Piecing the Puzzle of African Integration: The Successes and Exponential Potential
Achieving African integration is not an end in itself. The purpose must be to offer the African citizenry prosperity and security. The objective of both regional and continental integration must enable African countries to benefit from economies of scale, trade amongst themselves, move freely across the continent and most importantly, benefit from the common goals of Africa’s Agenda 2063, aimed at shared prosperity, unity and integration. The commemorative activities of the African Integration Day that kicked off on the 7th of July will examine in detail, the status of the continental integration and with particular focus on the role of continental integration in accelerating African economic recovery from the COVID-19 Pandemic.
In the last two decades, Africa has recorded a 4.6 percent growth rate on average, despite an unfavorable international economic and financial environment. The current COVID-19 pandemic has however plunged the continent into its first recession in 25 years exposing the vulnerability of African economies. The cumulative loss of Africa’s GDP is estimated at between $145 and $190 billion with worrying projections that 39 million more people could be pushed into extreme poverty if urgent and purposed measures are not taken to address the socio-economic difficulties caused by the pandemic.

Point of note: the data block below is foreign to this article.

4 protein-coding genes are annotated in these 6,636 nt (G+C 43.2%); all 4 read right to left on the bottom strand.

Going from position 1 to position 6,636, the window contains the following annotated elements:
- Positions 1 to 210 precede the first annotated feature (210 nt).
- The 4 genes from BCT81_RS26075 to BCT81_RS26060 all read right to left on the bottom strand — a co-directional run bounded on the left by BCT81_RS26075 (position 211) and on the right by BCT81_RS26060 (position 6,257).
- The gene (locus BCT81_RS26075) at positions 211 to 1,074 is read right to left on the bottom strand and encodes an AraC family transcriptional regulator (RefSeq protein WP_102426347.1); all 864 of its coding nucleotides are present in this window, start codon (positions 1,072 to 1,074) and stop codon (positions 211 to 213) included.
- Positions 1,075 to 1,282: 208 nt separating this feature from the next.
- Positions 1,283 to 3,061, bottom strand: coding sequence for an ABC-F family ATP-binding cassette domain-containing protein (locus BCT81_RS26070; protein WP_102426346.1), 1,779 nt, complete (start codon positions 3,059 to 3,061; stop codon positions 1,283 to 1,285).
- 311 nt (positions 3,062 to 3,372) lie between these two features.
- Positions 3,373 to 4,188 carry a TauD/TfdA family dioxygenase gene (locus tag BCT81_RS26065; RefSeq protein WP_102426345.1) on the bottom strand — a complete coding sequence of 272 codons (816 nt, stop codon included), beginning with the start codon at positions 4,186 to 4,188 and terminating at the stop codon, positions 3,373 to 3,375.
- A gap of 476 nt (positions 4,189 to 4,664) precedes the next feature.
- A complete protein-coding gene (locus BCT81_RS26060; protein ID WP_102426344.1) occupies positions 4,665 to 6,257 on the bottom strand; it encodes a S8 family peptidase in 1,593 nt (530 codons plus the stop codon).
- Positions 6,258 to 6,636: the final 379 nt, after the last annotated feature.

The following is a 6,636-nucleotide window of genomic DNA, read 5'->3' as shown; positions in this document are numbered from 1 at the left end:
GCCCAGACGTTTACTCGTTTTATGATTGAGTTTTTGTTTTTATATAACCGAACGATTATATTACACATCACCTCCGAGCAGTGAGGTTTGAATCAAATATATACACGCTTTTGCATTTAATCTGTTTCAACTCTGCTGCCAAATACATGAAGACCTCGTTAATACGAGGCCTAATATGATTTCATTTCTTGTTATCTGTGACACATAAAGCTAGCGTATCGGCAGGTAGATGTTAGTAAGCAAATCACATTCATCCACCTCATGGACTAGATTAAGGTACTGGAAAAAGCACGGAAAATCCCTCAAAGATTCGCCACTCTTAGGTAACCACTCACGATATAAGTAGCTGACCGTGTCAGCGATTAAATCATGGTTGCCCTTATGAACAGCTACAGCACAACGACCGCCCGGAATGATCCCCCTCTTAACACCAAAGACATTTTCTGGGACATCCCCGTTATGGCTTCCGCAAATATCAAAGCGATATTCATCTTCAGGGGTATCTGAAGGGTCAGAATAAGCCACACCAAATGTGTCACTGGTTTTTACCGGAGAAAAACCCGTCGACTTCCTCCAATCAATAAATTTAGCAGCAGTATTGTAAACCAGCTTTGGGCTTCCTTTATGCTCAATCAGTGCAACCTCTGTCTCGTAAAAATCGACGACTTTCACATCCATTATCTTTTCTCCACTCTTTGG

Accelerating African economic recovery has brought to the fore, yet again, the need to piece the puzzle of African integration. With a fragile recovery based on the health, economic and financial measures member states were quick to implement at the onset to curb the spread of COVID-19 and mitigate the related economic and social consequences, the African Development Dynamics report show the continent will experience a positive growth of 3.4 percent. Although positive, the return to growth remains far below the minimum threshold of the 7 percent target to accelerate socio-economic transformation as envisioned in Agenda 2063.
For the continent to advance positively on the post-recovery efforts to build back better, stronger and reinforce Africa’s resilience in this and future pandemics, H.E Yoweri Kaguta Museveni, President of the Republic of Uganda and Champion of Regional Integration in Africa, notes that Africa can only be prosperous through the production of goods and services and most importantly, by ensuring its continental market is integrated from the 55 micro-markets to trade under the common market of the African Continental Free Trade Area (AFCFTA). “How will the 1.4 billion Africans be prosperous? You can only be prosperous through the production of goods of services but this prosperity can only be guaranteed by integrating the market. Integration should not only be a slogan but should be able to enable us to overcome poverty and underdevelopment through production where people are assured of markets for their goods and services. Strategic security is also another key factor.”